Tim Swinson admits it’s hard to say goodbye to rugby but is proud to have lived his childhood dream after announcing his retirement.
Second-rower Swinson, who could also play in the back row, made 38 appearances for Scotland during a five-year international career, with 19 of those coming in Six Nations matches.
He appeared in each of the Championships from 2014 to 2018, with his lone international try coming against France in Paris in 2017.
At club level, the 33-year-old started out with Newcastle Falcons – winning their player of the season award in the 2011-12 campaign – before moving to Glasgow Warriors in 2012, making 139 appearances for them.
Swinson – who will hang up his boots at the end of the 2019/20 campaign – is currently sitting law exams in preparation for his post-rugby life and says he will always cherish the memories he created during his playing career.
“It’s a hard goodbye to the game I’ve played for the last 14 years, but it’s time to move onto the next adventure,” explained Swinson, in an Instagram post.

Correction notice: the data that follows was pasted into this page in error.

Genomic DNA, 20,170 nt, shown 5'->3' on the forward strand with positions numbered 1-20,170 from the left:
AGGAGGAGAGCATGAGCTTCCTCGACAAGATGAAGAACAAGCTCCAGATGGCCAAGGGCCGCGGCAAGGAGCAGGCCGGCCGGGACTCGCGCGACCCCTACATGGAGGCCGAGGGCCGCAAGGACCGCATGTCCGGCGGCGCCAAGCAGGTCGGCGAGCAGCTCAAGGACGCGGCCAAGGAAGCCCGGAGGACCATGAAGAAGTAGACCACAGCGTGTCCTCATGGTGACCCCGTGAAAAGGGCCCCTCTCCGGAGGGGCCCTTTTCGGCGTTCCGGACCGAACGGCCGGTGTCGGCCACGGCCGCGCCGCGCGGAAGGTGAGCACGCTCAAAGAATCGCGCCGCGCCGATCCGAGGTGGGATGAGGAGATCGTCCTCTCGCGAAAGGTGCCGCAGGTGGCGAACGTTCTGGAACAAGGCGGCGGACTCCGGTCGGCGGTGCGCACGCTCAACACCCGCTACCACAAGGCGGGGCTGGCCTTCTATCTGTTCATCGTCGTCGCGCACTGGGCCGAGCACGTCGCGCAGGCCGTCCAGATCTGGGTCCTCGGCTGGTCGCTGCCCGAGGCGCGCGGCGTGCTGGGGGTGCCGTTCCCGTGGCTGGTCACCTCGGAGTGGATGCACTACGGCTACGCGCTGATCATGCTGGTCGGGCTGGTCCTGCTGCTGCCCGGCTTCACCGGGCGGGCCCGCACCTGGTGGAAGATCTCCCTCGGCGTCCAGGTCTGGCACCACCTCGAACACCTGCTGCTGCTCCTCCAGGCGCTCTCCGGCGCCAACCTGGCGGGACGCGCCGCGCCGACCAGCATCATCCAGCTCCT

“The memorable games, victories and friendships won’t be lost, but the camaraderie will be missed.
“Glasgow and Newcastle have given me the opportunity to live my boyhood dream and it has not disappointed; playing in big games, finals and a World Cup felt better than I could have imagined.
“The teammates who shared those highs also made the lows, the injuries and disappointments manageable, I thank you.
“To the fans who make the game what it is – whose support, undaunted by obscure away travel and awful weather, never falters – the game would be in a far worse place without you.
“I would like to thank my family, and in particular my wife, whose own sacrifices allowed me to pursue my dreams – I would never have achieved as much as I have without your support.
“Finally, to my daughters – I hope that I have shown you that you can achieve anything that you set your mind to, and that your childhood dreams can become reality too.”
Swinson is the second ex-Scotland international to retire this week after Ruaridh Jackson also called time on his career.